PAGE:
- Research Topics
- Department Optical Soundings and Sounding Rockets
- Department Radar Remote Sensing
- Department Modelling of Atmospheric Processes
- Cross-departmental Collaborations
Temperature fluctuations during a measurement
In the analysis of the seasonal variation of the temperature above ALOMAR, all raw data from one measurement were integrated before deriving the temperatures. This yields the mean temperature profile during a measurement. When analysing gravity waves, the focus are short-periodic temperature fluctuations with periods between a few minutes up to many hours.Therefore the raw data are integrated over one hour only and then the corresponding temperature profile is calculated. Then the integration period is shifted by 10 min. The results is the time-resolved change of the temperature structure during a measurement. An example for this is shown in Figure 1 for the RMR lidar measurement on 2/3 February 2001 17 UT–05 UT. The crosses in the upper part of the diagram mark the single profiles. Besides the general temperature structure with the temperature maximum of the stratopause at 47 km one can see the decrease of the temperature with height in the mesosphere. Additionally the figure shows that there are temperature fluctuations in the course of the night.To highlight these fluctuations that are caused by gravity waves, the night-mean temperature profile is calculated as the mean of the single profiles. This night-mean temperature profile is then subtracted from all single profiles. This gives the temperature fluctuations around the night-mean temperature which are plotted in Figure 2. Again the crosses in the upper part of the diagram mark the single profiles. Regions where the temperature is higher than the night-mean temperature are shown in yellow and red, temperatures below the night-mean are marked in blue. One can see downward phase propagation. This corresponds to upward propagating gravity waves. Additionally it is clear that we always observe a number of waves with different parameters above ALOMAR.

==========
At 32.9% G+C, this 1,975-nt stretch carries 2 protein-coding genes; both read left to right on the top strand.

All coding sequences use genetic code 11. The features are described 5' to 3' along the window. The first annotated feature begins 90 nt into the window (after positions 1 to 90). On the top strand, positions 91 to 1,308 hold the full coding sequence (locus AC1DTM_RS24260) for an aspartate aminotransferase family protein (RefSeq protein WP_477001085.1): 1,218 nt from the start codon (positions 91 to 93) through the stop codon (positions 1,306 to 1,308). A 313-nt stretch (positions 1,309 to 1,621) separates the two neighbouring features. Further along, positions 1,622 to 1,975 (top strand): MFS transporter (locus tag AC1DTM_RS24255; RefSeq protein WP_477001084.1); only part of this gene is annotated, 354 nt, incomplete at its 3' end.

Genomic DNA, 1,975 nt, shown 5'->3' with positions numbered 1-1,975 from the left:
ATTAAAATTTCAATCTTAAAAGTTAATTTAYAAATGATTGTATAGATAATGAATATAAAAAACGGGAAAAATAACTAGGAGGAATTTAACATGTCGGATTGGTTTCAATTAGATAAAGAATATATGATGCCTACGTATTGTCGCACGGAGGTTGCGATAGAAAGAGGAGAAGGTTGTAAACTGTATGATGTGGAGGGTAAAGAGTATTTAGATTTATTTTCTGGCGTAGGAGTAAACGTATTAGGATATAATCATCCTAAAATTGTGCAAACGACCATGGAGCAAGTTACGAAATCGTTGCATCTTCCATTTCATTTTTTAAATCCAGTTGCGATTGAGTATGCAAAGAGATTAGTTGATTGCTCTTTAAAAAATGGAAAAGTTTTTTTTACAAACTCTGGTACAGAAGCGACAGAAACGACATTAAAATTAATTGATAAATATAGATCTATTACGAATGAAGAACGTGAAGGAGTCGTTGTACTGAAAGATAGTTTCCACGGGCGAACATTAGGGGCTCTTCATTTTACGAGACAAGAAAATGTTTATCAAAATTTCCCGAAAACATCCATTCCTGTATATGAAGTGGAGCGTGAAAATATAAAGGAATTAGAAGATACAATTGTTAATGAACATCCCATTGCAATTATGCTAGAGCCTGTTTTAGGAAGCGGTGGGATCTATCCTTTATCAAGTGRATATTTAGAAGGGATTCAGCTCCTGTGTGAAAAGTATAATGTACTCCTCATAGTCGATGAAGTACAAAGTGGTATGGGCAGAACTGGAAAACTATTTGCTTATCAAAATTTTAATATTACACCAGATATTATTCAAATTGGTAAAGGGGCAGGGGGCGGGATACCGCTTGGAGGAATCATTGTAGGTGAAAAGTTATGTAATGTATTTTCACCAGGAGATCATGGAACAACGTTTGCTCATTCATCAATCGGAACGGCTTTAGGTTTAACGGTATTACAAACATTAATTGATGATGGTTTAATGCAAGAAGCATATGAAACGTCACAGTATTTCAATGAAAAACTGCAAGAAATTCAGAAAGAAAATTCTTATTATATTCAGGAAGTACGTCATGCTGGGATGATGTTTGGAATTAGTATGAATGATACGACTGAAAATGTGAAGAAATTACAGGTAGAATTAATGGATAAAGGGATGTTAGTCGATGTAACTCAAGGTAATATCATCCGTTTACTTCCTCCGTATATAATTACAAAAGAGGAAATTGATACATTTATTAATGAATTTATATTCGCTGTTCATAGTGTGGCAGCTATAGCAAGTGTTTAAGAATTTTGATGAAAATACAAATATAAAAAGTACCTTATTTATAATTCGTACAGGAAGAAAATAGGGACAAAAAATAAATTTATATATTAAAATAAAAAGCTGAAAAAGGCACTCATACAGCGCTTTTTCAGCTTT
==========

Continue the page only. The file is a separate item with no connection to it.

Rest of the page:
Since it is hard to identify and separate the single gravity waves, we estimated the strength of the gravity waves during a measurement by calculating the gravity wave potential energy density per mass Epot,M for each measurement as:
Here g is the gravitational acceleration, N is the Brunt-Väisälä frequency and ρ' and T' are the air density and temperature deviations from the night-mean, respectively. The mean air density and temperature during the measurement are marked by overbars. This gravity wave potential energy density per mass increases exponentially with height for an undamped wave to keep its energy constant despite of the decrease of the air density with height. The gravity wave potential energy density is then used to investigate the seasonal variations of the gravity wave energies in the temperature measurements of the RMR lidar.